Easter manifesto

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Oscar Romero... when he saw the multitudes he was moved to compassion for them, because they were distressed and scattered like sheep without a shepherd.

Being moved to compassion can sound almost like an act of largesse on the part of a powerful monarch. The Greek of Matthew's Gospel, however, expresses this phrase with an earthy and painful sense of compulsion, a kind of tugging at the guts or churning of the stomach.

Like how I felt the first time I met children and their parents living behind razor-wire at Villawood Detention Centre. Or how I feel listening to the stories of the Stolen Generations or Aboriginal deaths in custody, or read about yet another brutal bombing of the people of Gaza while the powers of the world seem to turn a blind eye.

We often miss the point of the scriptural metaphor of the shepherd and the sheep. It's not so much about power over as it is about suffering with. Shepherds were among the most marginalised members of society at the time of Jesus. Sadly, the centuries have mangled the metaphor.

For too long the charitable model of welfare has been built on the obscene notion that people should actually be treated like sheep who need a strong and wise shepherd to tell them what to do. This model, which moves easily between paternalism and punishment, comfortably accommodates such injustices as controlling the meagre incomes of people on statutory benefits and other forms of disempowerment 'for their own good'.

Oscar Romero (pictured), the late Archbishop of San Salvador, murdered by US-trained paramilitary in 1980, said of the Beatitudes that they turn everything upside down. They provide us with a radical way of unlearning our acceptance of guidance from above and learning with new hearts the promise of liberation from below.

Rather than looking to the skies for a sign, the story of Jesus presents us with a provocative challenge to listen closely to the signs of the times; the still, small sound of humanity in history.

The people Matthew refers to are 'distressed and scattered'. This sense of alienation is central to marginalisation. People feel they are devalued, left on the scrap-heap, and, worst of all, atomised, on their own, left to bear the blame, and therefore the burden, of their own exclusion.

Rather than viewing people experiencing exclusion as sheep in need of a firm hand and voice of command, we are invited to learn that it is the people who call us. If we want to be attentive to Christ's message we need look no further than the faces of the people who are left or pushed out. Christ speaks to us through the marginalised. In a deeply Incarnational echo of his Come, follow me, they say: Come with us, be our companions.

I often like to quote the beautiful and wise words of the poet, Bertolt Brecht:'the compassion of the oppressed for the oppressed is indispensable. It is the world's one hope.'

It is no surprise that a society built on the foundations of the market should place a high value on individualism. We are taught to make an idol of individual effort, responsibility, reward and consumption. We are taught to accept that an individual should pay for what they use and that those who do not have the means to pay should be denied the right to use.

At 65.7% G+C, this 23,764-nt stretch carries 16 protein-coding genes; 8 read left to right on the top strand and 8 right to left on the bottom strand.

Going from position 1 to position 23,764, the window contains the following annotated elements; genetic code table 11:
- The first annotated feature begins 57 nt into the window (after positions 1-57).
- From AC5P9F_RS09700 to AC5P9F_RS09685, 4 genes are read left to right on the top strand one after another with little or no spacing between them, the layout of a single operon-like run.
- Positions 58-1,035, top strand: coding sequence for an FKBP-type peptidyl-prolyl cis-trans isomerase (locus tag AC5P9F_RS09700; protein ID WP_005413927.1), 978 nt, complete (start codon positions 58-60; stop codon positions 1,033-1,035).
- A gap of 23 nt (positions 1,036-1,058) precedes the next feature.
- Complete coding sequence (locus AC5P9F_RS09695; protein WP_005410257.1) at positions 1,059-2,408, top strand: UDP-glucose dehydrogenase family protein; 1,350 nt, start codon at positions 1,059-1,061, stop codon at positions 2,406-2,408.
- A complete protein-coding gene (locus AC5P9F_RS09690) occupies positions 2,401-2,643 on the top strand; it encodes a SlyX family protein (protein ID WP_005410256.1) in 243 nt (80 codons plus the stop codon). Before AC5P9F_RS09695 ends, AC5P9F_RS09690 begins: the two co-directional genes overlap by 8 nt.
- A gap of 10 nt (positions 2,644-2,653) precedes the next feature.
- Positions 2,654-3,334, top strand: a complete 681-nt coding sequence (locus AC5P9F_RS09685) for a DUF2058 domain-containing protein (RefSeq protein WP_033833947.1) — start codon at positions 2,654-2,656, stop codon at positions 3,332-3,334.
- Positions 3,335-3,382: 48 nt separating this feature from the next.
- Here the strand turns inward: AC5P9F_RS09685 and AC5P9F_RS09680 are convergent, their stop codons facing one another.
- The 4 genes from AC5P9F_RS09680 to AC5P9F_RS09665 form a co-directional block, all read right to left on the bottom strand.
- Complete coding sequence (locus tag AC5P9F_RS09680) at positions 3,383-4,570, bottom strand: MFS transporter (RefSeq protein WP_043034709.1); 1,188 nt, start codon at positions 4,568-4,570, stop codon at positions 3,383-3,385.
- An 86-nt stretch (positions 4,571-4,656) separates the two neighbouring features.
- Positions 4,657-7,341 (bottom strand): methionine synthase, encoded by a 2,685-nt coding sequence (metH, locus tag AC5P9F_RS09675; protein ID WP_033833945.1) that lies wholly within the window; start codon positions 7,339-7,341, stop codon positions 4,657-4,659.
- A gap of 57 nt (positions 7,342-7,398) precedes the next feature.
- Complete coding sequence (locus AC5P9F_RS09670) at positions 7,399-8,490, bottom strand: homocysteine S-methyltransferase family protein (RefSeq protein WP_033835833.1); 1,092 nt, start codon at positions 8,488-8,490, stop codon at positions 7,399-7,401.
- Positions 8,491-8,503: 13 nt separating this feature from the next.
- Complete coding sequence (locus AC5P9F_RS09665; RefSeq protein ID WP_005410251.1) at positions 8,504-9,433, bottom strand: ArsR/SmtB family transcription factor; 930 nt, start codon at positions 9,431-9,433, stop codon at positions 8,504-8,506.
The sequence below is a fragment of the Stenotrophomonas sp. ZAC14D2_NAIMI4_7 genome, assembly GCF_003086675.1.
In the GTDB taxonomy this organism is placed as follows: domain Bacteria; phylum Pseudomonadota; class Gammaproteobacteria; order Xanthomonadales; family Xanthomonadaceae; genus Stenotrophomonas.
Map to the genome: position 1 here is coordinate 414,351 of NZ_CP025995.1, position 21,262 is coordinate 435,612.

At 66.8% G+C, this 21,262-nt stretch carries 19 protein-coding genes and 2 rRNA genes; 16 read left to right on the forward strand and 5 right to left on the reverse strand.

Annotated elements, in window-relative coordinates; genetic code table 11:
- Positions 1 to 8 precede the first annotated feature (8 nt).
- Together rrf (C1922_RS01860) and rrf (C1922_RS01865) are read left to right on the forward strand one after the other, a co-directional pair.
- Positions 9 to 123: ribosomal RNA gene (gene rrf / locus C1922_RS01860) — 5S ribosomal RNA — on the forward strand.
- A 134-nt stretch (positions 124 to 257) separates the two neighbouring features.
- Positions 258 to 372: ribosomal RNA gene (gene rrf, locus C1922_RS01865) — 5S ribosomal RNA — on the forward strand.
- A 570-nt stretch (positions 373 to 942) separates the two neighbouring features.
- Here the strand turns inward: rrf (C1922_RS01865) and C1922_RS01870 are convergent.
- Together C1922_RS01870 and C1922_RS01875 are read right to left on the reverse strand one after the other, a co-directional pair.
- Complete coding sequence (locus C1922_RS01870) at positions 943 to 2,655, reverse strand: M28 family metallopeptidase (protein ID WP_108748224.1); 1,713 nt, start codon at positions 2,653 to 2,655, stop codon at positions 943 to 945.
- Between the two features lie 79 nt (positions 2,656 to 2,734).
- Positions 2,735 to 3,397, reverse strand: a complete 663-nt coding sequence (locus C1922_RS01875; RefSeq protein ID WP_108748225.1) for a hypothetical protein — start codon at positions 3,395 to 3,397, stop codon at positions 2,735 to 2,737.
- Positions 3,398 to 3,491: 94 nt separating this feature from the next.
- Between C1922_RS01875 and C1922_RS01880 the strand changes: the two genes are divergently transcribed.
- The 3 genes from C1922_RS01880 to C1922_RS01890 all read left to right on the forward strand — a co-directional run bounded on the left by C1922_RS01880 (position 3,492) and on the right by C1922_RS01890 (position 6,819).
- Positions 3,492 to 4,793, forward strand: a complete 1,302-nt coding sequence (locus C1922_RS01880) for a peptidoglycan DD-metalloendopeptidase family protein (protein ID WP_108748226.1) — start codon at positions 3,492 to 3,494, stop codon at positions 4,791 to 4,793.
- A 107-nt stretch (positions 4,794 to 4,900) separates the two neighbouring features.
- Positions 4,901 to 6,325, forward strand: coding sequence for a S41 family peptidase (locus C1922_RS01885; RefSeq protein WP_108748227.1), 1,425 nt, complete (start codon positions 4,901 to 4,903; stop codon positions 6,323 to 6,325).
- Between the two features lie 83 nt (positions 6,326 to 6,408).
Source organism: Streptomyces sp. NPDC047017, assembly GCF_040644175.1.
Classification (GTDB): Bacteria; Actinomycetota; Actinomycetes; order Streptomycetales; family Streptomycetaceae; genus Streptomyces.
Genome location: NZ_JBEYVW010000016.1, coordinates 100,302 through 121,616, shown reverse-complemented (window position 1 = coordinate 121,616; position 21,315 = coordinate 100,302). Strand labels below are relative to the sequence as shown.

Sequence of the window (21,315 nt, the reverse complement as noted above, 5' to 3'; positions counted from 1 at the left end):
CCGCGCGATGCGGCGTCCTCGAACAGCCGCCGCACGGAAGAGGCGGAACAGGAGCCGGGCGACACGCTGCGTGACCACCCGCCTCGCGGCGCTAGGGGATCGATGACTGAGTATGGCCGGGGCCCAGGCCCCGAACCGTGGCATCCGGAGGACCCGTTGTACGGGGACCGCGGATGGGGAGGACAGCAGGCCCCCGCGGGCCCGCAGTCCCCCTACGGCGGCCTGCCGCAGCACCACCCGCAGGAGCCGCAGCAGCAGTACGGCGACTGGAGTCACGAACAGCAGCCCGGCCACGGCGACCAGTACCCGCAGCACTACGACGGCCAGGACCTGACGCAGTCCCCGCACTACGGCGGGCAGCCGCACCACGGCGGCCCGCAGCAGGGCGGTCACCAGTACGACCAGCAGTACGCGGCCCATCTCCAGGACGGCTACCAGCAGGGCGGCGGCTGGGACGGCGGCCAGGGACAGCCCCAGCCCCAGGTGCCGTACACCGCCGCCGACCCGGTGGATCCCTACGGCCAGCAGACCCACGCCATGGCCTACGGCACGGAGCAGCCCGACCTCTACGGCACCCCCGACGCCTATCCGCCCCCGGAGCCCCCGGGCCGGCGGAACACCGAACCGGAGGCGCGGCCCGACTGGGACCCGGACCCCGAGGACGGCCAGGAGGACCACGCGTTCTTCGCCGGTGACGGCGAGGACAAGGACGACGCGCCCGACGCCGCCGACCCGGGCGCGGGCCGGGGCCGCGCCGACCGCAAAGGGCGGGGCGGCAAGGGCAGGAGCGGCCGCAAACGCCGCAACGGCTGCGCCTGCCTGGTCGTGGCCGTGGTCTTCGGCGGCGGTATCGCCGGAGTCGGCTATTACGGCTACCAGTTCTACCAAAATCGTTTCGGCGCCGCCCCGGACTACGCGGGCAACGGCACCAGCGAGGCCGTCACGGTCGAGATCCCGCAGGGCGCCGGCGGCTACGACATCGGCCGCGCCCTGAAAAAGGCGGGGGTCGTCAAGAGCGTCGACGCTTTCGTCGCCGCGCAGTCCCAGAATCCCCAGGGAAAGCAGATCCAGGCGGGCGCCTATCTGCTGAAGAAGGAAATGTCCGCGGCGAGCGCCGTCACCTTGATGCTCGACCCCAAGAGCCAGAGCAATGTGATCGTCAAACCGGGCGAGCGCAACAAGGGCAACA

We are taught that there is a kind of natural justice about the existing order, as if it were ordained that there should be some who are extremely rich and many who are very poor and that the poor are completely free to leave their poverty behind if only they get off their backsides and do something useful.

The Easter motif of suffering and resurrection comes alive in all movements of social justice and social change, when people who have been treated as if they are nothing proclaim by their collective dreaming that we are everything.

This sense of power from below, not as its own end but for the sake of creating a new society, was articulated poignantly by Romero: 'a people disorganised becomes a mass that can be toyed with, but a people that organises itself and fights for its values and for justice is a people that demands respect'.

The God of the scriptures is a God who is unequivocally on the side of the excluded. We have the right and the duty to organise ourselves as companions building a society in which people matter more than the walls that are built to divide them, lock them out, or lock them up and in which no one is treated as inferior.

For those of us who hunger for justice it is a sin to be disorganised. Especially when, as Pablo Neruda reminds us, so much misery is so well organised!

Rise up with me against the organisation of misery
... stand up with me
and let us go off together
to fight face to face
against the devil's webs,
against the system that distributes hunger,
against organised misery. 




John FalzonDr John Falzon is an advocate with a deep interest in philosophy, society, politics and poetry. He is the St Vincent de Paul Society National Council Chief Executive and a member of the Australian Social Inclusion Board. 

 


Topic tags: John Falzon, social justice, Oscar Romero, Pablo Neruda